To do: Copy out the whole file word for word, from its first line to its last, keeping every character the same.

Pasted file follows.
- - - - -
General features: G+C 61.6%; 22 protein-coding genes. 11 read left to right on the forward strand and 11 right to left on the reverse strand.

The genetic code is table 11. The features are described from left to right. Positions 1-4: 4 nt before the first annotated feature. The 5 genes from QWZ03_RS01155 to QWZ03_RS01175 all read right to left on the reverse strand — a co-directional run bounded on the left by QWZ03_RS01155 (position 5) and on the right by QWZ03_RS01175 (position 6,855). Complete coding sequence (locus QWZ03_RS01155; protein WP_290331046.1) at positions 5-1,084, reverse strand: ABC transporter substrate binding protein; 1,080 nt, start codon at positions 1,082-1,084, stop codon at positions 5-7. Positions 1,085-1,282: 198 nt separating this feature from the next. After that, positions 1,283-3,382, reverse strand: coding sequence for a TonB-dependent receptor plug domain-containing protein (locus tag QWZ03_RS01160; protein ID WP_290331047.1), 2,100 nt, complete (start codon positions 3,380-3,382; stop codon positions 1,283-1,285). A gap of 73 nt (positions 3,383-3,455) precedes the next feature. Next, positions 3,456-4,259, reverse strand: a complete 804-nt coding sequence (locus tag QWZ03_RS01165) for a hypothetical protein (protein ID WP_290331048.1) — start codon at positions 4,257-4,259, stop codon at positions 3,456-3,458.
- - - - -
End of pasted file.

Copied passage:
General features: G+C 61.6%; 22 protein-coding genes. 11 read left to right on the forward strand and 11 right to left on the reverse strand.

The genetic code is table 11. The features are described from left to right. Positions 1-4: 4 nt before the first annotated feature. The 5 genes from QWZ03_RS01155 to QWZ03_RS01175 all read right to left on the reverse strand — a co-directional run bounded on the left by QWZ03_RS01155 (position 5) and on the right by QWZ03_RS01175 (position 6,855). Complete coding sequence (locus QWZ03_RS01155; protein WP_290331046.1) at positions 5-1,084, reverse strand: ABC transporter substrate binding protein; 1,080 nt, start codon at positions 1,082-1,084, stop codon at positions 5-7. Positions 1,085-1,282: 198 nt separating this feature from the next. After that, positions 1,283-3,382, reverse strand: coding sequence for a TonB-dependent receptor plug domain-containing protein (locus tag QWZ03_RS01160; protein ID WP_290331047.1), 2,100 nt, complete (start codon positions 3,380-3,382; stop codon positions 1,283-1,285). A gap of 73 nt (positions 3,383-3,455) precedes the next feature. Next, positions 3,456-4,259, reverse strand: a complete 804-nt coding sequence (locus tag QWZ03_RS01165) for a hypothetical protein (protein ID WP_290331048.1) — start codon at positions 4,257-4,259, stop codon at positions 3,456-3,458.